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Excerpted from "A Visit to Vanity Fair," by Alan Jacobs, Brazos Press, 2001.

It was not obvious in advance that science would succeed and magic fail. In fact, several centuries of dedicated scientific experiment would have to pass before it was clear to anyone that the "scientific" physician could do more to cure illness than the old woman of the village with her herbs and potions and muttered charms.

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Isaac Newton, whose name is associated more than any other with physical mechanics, was continually absorbed by alchemical research, as John Maynard Keynes, the famous economist, learned when, in 1936, he bought Newton's alchemical manuscripts at auction. A stunned Keynes wrote a paper in which he revealed that Newton, far from being "the first and greatest...rationalist," was instead "the last of the magicians."

This history provides a key to understanding the role of magic in Joanne Rowling's books, for she begins by positing a counterfactual history, a history in which magic was not a false and incompetent discipline but rather a means of controlling the physical world at least as potent as experimental science.

In Harry Potter's world, scientists think of magic in precisely the same way they do in our world, but they are wrong. The counterfactual "secondary world" that Rowling creates is one in which magic simply works, and works as reliably, in the hands of a trained wizard, as the technology that makes airplanes fly and refrigerators chill the air--those products of applied science being, by the way, sufficiently inscrutable to the people who use them that they might as well be the products of wizardry. As Arthur C. Clarke once wrote, "Any smoothly functioning technology gives the appearance of magic."

The fundamental moral framework of [J.K. Rowling's] Harry Potter books, then, is a familiar one to all of us: it is the problem of technology. . Hogwarts School of Witchcraft and Wizardry is in the business of teaching people how to harness and employ certain powers--that they are powers unrecognized by science is really beside the point. But the school cannot ensure that people will use those powers wisely, responsibly, and for the common good. It is a choice, as the thinkers of the Renaissance would have put it, between magia and goetia, between "high magic" (like the wisdom possessed by the magi in Christian legend) and "dark magic."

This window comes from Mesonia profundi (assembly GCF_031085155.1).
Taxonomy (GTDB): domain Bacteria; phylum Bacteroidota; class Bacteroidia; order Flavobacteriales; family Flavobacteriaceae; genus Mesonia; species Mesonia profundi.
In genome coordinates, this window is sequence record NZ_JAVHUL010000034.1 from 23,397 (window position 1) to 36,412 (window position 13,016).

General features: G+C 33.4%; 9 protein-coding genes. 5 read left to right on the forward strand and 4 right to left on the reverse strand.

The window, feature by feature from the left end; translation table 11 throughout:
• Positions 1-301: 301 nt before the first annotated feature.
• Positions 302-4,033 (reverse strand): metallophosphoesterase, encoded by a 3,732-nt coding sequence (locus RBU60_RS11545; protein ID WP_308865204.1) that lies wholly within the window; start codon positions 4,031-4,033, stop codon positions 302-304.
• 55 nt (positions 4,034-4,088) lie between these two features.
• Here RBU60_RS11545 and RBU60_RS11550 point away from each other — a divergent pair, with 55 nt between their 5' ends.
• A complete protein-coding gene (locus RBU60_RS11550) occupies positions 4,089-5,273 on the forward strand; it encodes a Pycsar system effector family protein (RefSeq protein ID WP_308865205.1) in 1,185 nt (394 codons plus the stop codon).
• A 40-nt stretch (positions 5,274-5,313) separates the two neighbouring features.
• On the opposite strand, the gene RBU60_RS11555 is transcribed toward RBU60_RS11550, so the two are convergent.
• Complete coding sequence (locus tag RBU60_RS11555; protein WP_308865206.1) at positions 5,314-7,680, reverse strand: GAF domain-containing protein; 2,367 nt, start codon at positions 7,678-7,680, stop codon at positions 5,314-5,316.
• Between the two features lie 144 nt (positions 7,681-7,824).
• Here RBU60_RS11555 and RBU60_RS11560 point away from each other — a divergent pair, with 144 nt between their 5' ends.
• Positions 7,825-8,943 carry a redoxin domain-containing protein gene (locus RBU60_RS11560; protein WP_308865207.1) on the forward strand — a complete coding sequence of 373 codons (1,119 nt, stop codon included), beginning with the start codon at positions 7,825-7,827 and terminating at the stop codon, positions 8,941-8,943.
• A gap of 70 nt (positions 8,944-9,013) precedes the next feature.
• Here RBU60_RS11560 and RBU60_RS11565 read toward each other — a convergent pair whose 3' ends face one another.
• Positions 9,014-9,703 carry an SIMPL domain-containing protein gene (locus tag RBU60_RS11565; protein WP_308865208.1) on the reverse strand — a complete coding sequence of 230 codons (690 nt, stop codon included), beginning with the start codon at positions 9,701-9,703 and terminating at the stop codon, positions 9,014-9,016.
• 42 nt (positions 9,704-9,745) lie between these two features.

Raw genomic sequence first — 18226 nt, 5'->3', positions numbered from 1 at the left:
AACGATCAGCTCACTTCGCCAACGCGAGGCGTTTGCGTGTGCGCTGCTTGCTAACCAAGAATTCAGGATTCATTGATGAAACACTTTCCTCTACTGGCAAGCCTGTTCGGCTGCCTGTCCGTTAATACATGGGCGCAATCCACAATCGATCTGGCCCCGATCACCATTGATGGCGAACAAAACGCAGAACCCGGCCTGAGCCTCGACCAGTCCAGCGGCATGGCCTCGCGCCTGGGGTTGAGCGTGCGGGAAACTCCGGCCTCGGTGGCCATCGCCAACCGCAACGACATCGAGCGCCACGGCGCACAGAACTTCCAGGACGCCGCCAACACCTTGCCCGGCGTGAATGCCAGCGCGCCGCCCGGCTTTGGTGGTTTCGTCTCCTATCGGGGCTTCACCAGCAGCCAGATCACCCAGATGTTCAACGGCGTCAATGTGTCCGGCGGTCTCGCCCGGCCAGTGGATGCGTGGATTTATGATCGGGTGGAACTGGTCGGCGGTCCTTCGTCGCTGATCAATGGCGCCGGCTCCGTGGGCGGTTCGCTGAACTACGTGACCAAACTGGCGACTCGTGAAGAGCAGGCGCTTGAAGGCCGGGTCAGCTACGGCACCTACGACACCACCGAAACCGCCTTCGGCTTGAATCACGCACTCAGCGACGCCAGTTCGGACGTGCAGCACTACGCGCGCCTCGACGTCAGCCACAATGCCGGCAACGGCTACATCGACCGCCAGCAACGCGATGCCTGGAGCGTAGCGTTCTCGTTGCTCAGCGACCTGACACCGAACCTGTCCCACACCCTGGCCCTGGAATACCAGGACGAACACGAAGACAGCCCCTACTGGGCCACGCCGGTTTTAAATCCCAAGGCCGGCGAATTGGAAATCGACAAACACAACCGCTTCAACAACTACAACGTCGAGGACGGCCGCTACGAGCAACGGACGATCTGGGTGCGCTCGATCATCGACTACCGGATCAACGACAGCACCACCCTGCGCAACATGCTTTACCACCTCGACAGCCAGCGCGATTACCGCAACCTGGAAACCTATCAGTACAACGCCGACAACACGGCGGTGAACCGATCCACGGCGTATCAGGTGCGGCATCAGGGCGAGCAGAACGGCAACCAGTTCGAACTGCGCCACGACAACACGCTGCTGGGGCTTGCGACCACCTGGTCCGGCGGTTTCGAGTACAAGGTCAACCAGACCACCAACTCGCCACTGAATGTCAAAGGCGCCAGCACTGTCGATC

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By Anne Morse

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From our boards

Don't Mess with the Occult

Harry's Star Chart

Discussion
Satan's Little Messenger?
Hogwarts was founded by four wizards, one of whom, Salazar Slytherin, at least dabbled and perhaps reveled in the Dark Arts, that is, in the use of his powers for questionable if not downright evil purposes, and for centuries many of the young wizards who have resided in Slytherin House have exhibited the same tendency. The educational quandary for Albus Dumbledore, then--though it is never described so overtly--is how to train students not just in the "technology" of magic but also in the moral discernment necessary to avoid the continual reproduction of the few great dark lords like Voldemort and their multitudinous followers. The problem is exacerbated by the presence of faculty members who are not wholly unsympathetic with Voldemort's aims.

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